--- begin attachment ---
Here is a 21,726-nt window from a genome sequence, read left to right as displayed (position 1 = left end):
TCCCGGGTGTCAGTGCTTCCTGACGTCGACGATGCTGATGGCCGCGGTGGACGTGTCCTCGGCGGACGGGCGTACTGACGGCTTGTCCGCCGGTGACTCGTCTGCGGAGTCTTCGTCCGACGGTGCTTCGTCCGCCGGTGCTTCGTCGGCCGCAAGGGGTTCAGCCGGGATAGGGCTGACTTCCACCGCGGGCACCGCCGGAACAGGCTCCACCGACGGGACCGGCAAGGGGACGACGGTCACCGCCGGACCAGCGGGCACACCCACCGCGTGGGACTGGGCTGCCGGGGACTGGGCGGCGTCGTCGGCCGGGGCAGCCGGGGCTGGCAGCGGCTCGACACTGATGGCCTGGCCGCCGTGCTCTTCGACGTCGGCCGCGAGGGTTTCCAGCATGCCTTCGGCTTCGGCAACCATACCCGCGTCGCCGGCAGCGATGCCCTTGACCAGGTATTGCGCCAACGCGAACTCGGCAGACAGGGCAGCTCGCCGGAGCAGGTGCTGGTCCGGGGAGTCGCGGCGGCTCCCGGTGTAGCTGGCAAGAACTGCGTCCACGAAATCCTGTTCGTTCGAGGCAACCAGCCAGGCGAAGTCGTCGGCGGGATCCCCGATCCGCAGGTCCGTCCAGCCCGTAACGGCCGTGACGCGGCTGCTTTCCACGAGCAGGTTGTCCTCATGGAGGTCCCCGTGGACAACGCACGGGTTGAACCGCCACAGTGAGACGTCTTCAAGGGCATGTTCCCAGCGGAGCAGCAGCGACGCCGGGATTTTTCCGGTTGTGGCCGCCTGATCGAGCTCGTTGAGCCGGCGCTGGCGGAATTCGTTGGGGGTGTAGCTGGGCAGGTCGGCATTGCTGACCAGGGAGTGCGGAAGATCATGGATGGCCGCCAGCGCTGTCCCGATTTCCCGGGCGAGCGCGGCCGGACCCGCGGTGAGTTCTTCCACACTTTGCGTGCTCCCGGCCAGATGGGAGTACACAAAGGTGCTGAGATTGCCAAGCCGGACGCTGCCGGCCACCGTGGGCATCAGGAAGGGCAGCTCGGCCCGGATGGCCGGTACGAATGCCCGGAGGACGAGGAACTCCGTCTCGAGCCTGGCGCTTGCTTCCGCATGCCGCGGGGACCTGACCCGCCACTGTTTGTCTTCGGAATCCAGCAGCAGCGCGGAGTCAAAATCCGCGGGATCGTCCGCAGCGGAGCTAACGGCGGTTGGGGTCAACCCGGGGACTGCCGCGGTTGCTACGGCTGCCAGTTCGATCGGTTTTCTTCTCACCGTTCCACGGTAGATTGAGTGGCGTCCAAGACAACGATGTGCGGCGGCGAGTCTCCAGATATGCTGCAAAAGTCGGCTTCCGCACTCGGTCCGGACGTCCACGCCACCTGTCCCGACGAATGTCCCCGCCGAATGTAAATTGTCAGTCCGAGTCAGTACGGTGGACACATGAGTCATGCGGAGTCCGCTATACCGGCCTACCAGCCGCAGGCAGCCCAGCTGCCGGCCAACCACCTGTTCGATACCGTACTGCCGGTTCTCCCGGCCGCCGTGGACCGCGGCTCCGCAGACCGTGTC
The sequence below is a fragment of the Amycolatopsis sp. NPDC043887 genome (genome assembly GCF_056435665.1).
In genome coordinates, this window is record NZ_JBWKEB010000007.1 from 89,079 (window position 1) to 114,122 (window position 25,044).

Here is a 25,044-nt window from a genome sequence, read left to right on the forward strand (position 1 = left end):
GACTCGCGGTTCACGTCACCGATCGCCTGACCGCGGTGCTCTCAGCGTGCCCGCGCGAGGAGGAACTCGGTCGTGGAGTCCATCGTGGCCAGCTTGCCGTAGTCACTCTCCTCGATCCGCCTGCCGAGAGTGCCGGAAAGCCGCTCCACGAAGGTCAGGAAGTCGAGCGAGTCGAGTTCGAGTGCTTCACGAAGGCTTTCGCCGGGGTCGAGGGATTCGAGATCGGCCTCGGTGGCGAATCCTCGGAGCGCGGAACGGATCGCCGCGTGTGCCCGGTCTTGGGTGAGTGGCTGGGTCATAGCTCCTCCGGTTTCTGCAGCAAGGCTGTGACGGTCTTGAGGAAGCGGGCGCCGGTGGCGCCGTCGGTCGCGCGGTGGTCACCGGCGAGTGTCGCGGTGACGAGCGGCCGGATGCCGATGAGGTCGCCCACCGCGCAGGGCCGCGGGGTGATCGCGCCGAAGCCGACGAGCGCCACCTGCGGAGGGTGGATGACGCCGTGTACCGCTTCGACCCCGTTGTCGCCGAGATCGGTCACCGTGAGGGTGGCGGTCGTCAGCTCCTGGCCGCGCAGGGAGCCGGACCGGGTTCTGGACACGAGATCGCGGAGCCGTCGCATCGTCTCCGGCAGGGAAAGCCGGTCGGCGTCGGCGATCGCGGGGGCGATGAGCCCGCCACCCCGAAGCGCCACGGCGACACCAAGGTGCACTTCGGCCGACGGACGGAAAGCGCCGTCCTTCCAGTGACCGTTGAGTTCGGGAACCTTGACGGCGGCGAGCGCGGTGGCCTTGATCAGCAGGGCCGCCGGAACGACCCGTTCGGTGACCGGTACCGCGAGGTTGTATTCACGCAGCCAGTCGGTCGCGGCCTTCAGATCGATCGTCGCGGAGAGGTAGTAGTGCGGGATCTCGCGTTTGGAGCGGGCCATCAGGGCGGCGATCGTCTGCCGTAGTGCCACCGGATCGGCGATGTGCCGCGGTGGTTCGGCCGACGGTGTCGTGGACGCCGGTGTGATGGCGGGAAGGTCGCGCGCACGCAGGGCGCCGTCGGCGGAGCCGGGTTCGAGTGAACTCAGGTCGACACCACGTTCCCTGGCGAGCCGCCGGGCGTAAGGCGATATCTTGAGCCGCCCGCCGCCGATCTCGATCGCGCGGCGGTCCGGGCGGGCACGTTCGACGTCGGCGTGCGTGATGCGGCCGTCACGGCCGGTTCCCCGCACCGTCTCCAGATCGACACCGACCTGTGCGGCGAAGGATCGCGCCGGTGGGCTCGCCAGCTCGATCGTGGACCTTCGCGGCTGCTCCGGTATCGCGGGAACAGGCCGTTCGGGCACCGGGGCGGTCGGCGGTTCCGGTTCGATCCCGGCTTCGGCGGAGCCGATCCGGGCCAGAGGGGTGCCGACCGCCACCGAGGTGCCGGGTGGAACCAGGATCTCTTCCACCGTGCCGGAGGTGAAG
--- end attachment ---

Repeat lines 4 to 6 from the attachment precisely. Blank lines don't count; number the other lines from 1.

In genome coordinates, this window is record NZ_JBWKEB010000007.1 from 89,079 (window position 1) to 114,122 (window position 25,044).

Here is a 25,044-nt window from a genome sequence, read left to right on the forward strand (position 1 = left end):
GACTCGCGGTTCACGTCACCGATCGCCTGACCGCGGTGCTCTCAGCGTGCCCGCGCGAGGAGGAACTCGGTCGTGGAGTCCATCGTGGCCAGCTTGCCGTAGTCACTCTCCTCGATCCGCCTGCCGAGAGTGCCGGAAAGCCGCTCCACGAAGGTCAGGAAGTCGAGCGAGTCGAGTTCGAGTGCTTCACGAAGGCTTTCGCCGGGGTCGAGGGATTCGAGATCGGCCTCGGTGGCGAATCCTCGGAGCGCGGAACGGATCGCCGCGTGTGCCCGGTCTTGGGTGAGTGGCTGGGTCATAGCTCCTCCGGTTTCTGCAGCAAGGCTGTGACGGTCTTGAGGAAGCGGGCGCCGGTGGCGCCGTCGGTCGCGCGGTGGTCACCGGCGAGTGTCGCGGTGACGAGCGGCCGGATGCCGATGAGGTCGCCCACCGCGCAGGGCCGCGGGGTGATCGCGCCGAAGCCGACGAGCGCCACCTGCGGAGGGTGGATGACGCCGTGTACCGCTTCGACCCCGTTGTCGCCGAGATCGGTCACCGTGAGGGTGGCGGTCGTCAGCTCCTGGCCGCGCAGGGAGCCGGACCGGGTTCTGGACACGAGATCGCGGAGCCGTCGCATCGTCTCCGGCAGGGAAAGCCGGTCGGCGTCGGCGATCGCGGGGGCGATGAGCCCGCCACCCCGAAGCGCCACGGCGACACCAAGGTGCACTTCGGCCGACGGACGGAAAGCGCCGTCCTTCCAGTGACCGTTGAGTTCGGGAACCTTGACGGCGGCGAGCGCGGTGGCCTTGATCAGCAGGGCCGCCGGAACGACCCGTTCGGTGACCGGTACCGCGAGGTTGTATTCACGCAGCCAGTCGGTCGCGGCCTTCAGATCGATCGTCGCGGAGAGGTAGTAGTGCGGGATCTCGCGTTTGGAGCGGGCCATCAGGGCGGCGATCGTCTGCCGTAGTGCCACCGGATCGGCGATGTGCCGCGGTGGTTCGGCCGACGGTGTCGTGGACGCCGGTGTGATGGCGGGAAGGTCGCGCGCACGCAGGGCGCCGTCGGCGGAGCCGGGTTCGAGTGAACTCAGGTCGACACCACGTTCCCTGGCGAGCCGCCGGGCGTAAGGCGATATCTTGAGCCGCCCGCCGCCGATCTCGATCGCGCGGCGGTCCGGGCGGGCACGTTCGACGTCGGCGTGCGTGATGCGGCCGTCACGGCCGGTTCCCCGCACCGTCTCCAGATCGACACCGACCTGTGCGGCGAAGGATCGCGCCGGTGGGCTCGCCAGCTCGATCGTGGACCTTCGCGGCTGCTCCGGTATCGCGGGAACAGGCCGTTCGGGCACCGGGGCGGTCGGCGGTTCCGGTTCGATCCCGGCTTCGGCGGAGCCGATCCGGGCCAGAGGGGTGCCGACCGCCACCGAGGTGCCGGGTGGAACCAGGATCTCTTCCACCGTGCCGGAGGTGAAG